The third step involves determining whether the 'actual invention' of the claim determined at step 2 above has physical existence or manifests a discernible physical effect or change, and relates to the manual or productive arts. If yes, the claim is directed to patentable subject matter.
The new guidelines appear to require 'physicality' at this step, setting the standard at either physical existence or manifestation of discernible physical effect or change. The requirement of "something that manifests discernible physical effect and change" appears narrower than the requirement of "something that manifest discernible effect and change" enunciated by the Federal Court of Appeal in Canada (Attorney General) v Amazon.com, Inc (2011 FCA 328).
In conjunction with the new guidelines, CIPO also released a set of examples applying the new guidelines. These examples include two computer-implemented invention examples. The new guidelines and two examples suggest that CIPO will deem a computer-implemented invention to be patentable in the following situations:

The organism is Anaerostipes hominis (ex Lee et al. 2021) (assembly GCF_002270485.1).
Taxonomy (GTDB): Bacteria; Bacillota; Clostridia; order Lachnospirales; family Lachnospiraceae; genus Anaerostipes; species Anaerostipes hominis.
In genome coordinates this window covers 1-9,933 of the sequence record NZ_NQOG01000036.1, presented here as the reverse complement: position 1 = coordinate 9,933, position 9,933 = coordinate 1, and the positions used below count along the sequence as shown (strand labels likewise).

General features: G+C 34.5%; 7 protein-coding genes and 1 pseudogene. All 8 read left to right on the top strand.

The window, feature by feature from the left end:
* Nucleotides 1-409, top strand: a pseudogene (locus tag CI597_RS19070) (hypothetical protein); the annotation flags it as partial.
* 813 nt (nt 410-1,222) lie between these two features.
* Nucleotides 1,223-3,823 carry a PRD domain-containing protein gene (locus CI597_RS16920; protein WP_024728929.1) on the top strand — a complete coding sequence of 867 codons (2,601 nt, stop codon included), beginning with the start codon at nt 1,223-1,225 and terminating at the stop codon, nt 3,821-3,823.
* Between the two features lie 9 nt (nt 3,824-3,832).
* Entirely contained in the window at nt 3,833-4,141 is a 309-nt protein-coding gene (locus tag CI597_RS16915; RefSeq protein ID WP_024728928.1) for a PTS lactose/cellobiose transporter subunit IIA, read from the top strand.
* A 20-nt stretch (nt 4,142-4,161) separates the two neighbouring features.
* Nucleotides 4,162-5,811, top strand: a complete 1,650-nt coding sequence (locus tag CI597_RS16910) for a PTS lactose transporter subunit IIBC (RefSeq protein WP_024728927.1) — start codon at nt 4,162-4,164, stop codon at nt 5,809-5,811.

The recency of CIPO's new guidelines and examples necessarily means that there is uncertainty in how the new guidelines will be applied in practice and over time. The distinction made by the new guidelines between the 'essential elements' and 'actual invention' of a claim appear to have little basis in Canadian case law and may open the new guidelines to future court challenges.
However, based on the new guidelines and examples, applicants of computer-implemented inventions may wish to consider the following drafting and prosecution strategies to increase their chances at overcoming patentable subject matter objections in Canada: